Tag: MACRA

2019 MIPS Proposed Rule Webinar 9.13.2018

This presentation is to review the MIPS 2019 Proposed Rule. Please join us to see what changes you may expect in MIPS 2019. The MIPS 2019 Final Rule will be released in November 2018.

 

Recommended attendees:

  • Office Managers
  • Reporting Clinicians
  • Assisting Medical Staff

 

Register for our 2019 MIPS Proposed Rule Webinar Today:

 

 

2019 MIPS Proposed Rule Webinar 8.23.2018

This presentation is to review the MIPS 2019 Proposed Rule. Please join us to see what changes you may expect in MIPS 2019. The MIPS 2019 Final Rule will be released in November 2018.

 

Recommended attendees:

  • Office Managers
  • Reporting Clinicians
  • Assisting Medical Staff

 

Register for our 2019 MIPS Proposed Rule Webinar Today:

 

 

2019 MIPS Proposed Rule Webinar 8.9.2018

This presentation is to review the MIPS 2019 Proposed Rule. Please join us to see what changes you may expect in MIPS 2019. The MIPS 2019 Final Rule will be released in November 2018.

 

Recommended attendees:

  • Office Managers
  • Reporting Clinicians
  • Assisting Medical Staff

 

Register for our 2019 MIPS Proposed Rule Webinar Today:

 

 

2019 MIPS Proposed Rule Webinar 8.2.2018

This presentation is to review the MIPS 2019 Proposed Rule. Please join us to see what changes you may expect in MIPS 2019. The MIPS 2019 Final Rule will be released in November 2018.

 

Recommended attendees:

  • Office Managers
  • Reporting Clinicians
  • Assisting Medical Staff

 

Register for our 2019 MIPS Proposed Rule Webinar Today:

 

 

4 changes physician groups don’t like in proposed MACRA, physician fee schedule rule

Female-Patient-Doctor-Women's-Health-Credit:Getty/monkeybusinessimages

Doctors’ groups are still digesting the 1,473-page proposed federal rule updating the Medicare physician fee schedule and outlining changes for year three of the physician payment program implemented under MACRA.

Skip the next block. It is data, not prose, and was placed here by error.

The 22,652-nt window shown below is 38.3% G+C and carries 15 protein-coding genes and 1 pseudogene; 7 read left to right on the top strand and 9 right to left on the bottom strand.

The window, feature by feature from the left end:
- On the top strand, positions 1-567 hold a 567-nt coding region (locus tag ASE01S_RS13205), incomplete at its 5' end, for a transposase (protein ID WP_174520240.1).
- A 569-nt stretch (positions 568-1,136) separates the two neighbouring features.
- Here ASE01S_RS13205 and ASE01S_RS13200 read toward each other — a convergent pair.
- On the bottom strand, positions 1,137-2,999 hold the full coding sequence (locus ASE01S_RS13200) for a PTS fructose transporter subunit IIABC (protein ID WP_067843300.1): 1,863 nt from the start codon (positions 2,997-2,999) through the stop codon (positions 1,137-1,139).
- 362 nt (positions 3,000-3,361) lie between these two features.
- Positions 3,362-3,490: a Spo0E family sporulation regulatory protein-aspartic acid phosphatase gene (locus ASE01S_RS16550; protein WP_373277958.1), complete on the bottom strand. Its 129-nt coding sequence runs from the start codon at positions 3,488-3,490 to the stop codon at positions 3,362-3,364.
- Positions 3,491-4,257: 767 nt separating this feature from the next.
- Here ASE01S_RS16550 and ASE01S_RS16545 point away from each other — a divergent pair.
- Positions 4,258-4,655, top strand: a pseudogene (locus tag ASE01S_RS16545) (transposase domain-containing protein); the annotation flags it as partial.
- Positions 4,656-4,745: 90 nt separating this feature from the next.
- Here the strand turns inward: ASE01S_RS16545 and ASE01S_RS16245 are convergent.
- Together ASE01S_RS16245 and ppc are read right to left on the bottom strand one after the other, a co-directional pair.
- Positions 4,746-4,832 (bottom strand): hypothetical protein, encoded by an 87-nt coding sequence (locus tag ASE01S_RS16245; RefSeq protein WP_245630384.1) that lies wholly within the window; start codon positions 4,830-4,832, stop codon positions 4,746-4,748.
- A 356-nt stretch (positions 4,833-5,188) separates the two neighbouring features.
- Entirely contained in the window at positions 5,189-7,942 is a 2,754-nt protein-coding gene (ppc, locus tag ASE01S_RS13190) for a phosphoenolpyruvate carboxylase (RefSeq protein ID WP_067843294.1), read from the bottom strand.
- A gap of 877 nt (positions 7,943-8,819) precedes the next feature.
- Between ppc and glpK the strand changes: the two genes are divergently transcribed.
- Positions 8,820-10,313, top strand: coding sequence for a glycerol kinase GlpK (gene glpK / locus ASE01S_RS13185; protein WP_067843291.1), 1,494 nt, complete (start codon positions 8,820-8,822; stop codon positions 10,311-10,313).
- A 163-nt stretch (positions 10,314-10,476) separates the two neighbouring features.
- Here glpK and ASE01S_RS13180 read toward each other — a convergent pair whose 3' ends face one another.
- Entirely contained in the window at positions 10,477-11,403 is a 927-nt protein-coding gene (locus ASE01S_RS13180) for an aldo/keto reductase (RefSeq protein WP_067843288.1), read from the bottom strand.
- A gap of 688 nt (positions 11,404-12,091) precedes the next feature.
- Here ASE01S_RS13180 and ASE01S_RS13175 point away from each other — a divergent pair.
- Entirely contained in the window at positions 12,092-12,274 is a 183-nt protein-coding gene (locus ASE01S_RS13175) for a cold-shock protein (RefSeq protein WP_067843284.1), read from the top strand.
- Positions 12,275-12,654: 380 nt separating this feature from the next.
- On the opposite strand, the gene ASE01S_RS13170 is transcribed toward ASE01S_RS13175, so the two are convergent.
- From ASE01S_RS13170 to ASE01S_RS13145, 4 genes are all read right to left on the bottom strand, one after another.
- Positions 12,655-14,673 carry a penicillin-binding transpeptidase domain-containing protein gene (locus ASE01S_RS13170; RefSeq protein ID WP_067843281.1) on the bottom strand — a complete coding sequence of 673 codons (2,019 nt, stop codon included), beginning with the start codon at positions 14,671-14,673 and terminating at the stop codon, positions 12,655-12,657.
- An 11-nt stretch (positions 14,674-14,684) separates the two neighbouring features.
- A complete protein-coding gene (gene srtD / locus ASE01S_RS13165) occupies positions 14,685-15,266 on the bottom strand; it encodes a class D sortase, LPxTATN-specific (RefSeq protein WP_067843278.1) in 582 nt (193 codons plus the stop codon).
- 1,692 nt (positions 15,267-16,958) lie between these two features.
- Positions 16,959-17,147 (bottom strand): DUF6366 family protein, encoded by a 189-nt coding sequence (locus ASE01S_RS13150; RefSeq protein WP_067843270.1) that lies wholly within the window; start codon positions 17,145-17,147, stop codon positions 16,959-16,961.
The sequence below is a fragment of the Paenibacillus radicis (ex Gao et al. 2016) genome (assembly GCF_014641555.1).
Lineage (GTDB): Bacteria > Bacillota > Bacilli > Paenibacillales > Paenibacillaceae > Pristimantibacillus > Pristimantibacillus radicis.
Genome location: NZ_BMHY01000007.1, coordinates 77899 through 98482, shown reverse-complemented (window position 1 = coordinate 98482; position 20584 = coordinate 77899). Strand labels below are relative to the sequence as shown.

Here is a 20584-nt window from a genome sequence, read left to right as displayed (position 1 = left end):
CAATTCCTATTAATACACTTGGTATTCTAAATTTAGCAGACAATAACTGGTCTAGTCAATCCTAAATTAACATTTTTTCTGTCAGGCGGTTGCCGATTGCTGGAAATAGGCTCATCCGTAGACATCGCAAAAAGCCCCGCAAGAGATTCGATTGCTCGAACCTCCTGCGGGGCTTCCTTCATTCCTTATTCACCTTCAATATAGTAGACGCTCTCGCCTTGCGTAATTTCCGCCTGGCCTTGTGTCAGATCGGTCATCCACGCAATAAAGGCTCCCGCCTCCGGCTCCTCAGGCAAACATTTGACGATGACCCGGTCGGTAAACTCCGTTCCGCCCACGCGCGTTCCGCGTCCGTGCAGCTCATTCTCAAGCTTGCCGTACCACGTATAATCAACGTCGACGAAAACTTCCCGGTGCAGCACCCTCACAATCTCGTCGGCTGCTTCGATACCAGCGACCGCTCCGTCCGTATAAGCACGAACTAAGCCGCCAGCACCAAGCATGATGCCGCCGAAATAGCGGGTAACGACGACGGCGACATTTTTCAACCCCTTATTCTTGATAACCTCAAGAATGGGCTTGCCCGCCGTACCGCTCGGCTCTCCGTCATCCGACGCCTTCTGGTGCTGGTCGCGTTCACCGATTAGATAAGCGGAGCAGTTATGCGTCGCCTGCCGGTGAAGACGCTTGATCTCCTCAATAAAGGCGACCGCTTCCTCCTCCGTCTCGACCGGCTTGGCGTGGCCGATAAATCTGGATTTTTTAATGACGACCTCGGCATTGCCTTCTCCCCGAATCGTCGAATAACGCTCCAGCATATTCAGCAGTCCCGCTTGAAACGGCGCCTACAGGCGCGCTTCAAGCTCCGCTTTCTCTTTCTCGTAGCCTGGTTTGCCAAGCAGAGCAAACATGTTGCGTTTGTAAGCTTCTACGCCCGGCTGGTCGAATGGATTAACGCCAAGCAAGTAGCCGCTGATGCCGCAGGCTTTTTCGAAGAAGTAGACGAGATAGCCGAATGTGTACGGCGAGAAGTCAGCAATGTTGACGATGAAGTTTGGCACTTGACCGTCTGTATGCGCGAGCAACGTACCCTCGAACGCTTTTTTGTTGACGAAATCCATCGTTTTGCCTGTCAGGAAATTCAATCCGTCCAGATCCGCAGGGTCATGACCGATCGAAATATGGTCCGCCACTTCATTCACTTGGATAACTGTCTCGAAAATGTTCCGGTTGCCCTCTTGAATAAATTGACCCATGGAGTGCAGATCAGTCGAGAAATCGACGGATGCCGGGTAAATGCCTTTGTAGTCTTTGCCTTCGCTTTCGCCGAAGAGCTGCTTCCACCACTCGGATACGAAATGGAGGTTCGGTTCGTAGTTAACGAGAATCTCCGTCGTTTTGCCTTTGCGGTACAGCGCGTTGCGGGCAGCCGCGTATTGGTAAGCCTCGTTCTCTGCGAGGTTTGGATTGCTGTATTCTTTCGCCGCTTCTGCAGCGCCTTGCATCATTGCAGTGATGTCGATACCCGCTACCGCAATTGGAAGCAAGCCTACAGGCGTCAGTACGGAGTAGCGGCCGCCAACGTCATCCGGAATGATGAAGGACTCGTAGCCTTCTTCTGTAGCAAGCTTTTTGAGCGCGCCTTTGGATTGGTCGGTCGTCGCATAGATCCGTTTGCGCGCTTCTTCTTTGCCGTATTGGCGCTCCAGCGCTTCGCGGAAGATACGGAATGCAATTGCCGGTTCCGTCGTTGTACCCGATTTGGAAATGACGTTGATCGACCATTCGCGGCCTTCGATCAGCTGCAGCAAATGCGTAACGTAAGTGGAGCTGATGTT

But in their preliminary review of the proposal released by the Centers for Medicare & Medicaid Services last Thursday, they’ve already found plenty to fault, including changes that would slow the move of physician practices to value-based payment and a failure to lower drug costs.

That, even as CMS Administrator Seema Verma sent out a “Dear Doctor” letter on Monday to various clinician groups saying the proposed final rule is aimed at restoring the doctor-patient relationship and reducing “burdensome and often mindless administrative tasks.”

“CMS’s focus is on putting patients first, and that means protecting the doctor-patient relationship. We believe that you should be able to focus on delivering care to patients, not sitting in front of a computer screen,” Verma wrote in the letter that describes changes CMS is proposing.

What exactly do these groups representing physicians find problematic? Here are some of the changes the groups pointed out:

It could slow the move to value-based payment. The AMGA, a trade association that is pushing for the transformation of healthcare, said in a statement that the agency “missed the opportunity” to move Medicare provider payments to a value-based system.

The group said it was disappointing that CMS kept a high low-volume threshold for providers to participate in MIPS, one of two payment tracks under the Medicare Access and CHIP Reauthorization Act (MACRA). That will continue to reduce the payment adjustments for providers that are invested in value-based care, the AMGA said.